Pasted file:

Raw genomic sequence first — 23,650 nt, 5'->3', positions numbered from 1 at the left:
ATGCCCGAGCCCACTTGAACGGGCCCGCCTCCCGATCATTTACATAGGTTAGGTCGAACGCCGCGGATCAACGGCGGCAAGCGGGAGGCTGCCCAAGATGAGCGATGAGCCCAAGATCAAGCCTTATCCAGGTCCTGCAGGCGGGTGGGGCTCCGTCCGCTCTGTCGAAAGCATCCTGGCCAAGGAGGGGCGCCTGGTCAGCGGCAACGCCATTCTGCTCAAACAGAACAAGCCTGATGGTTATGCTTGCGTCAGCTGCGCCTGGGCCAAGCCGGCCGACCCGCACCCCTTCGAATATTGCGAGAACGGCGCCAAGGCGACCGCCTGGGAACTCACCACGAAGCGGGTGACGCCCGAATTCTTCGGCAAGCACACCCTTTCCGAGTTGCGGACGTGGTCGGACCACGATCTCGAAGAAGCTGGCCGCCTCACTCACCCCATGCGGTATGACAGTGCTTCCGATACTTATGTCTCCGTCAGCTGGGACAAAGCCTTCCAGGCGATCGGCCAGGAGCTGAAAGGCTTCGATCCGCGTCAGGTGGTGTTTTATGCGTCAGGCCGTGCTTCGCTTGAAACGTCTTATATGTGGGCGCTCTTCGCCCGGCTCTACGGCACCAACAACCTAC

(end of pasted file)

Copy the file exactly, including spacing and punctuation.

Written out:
Raw genomic sequence first — 23,650 nt, 5'->3', positions numbered from 1 at the left:
ATGCCCGAGCCCACTTGAACGGGCCCGCCTCCCGATCATTTACATAGGTTAGGTCGAACGCCGCGGATCAACGGCGGCAAGCGGGAGGCTGCCCAAGATGAGCGATGAGCCCAAGATCAAGCCTTATCCAGGTCCTGCAGGCGGGTGGGGCTCCGTCCGCTCTGTCGAAAGCATCCTGGCCAAGGAGGGGCGCCTGGTCAGCGGCAACGCCATTCTGCTCAAACAGAACAAGCCTGATGGTTATGCTTGCGTCAGCTGCGCCTGGGCCAAGCCGGCCGACCCGCACCCCTTCGAATATTGCGAGAACGGCGCCAAGGCGACCGCCTGGGAACTCACCACGAAGCGGGTGACGCCCGAATTCTTCGGCAAGCACACCCTTTCCGAGTTGCGGACGTGGTCGGACCACGATCTCGAAGAAGCTGGCCGCCTCACTCACCCCATGCGGTATGACAGTGCTTCCGATACTTATGTCTCCGTCAGCTGGGACAAAGCCTTCCAGGCGATCGGCCAGGAGCTGAAAGGCTTCGATCCGCGTCAGGTGGTGTTTTATGCGTCAGGCCGTGCTTCGCTTGAAACGTCTTATATGTGGGCGCTCTTCGCCCGGCTCTACGGCACCAACAACCTAC